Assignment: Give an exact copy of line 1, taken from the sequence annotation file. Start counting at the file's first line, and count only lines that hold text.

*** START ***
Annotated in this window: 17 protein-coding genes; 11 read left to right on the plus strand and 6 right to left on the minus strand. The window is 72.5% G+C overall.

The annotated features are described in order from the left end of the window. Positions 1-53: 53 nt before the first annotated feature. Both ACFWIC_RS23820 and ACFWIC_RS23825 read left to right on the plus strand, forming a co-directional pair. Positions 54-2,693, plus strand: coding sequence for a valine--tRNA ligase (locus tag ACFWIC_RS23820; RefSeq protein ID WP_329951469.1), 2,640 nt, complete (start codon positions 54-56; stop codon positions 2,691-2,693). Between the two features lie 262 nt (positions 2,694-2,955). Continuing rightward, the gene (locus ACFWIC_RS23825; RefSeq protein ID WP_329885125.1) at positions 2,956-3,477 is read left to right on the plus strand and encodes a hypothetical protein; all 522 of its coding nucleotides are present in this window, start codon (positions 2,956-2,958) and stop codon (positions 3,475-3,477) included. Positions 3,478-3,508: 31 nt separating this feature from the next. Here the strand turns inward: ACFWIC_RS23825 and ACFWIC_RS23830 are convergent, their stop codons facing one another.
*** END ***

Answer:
Annotated in this window: 17 protein-coding genes; 11 read left to right on the plus strand and 6 right to left on the minus strand. The window is 72.5% G+C overall.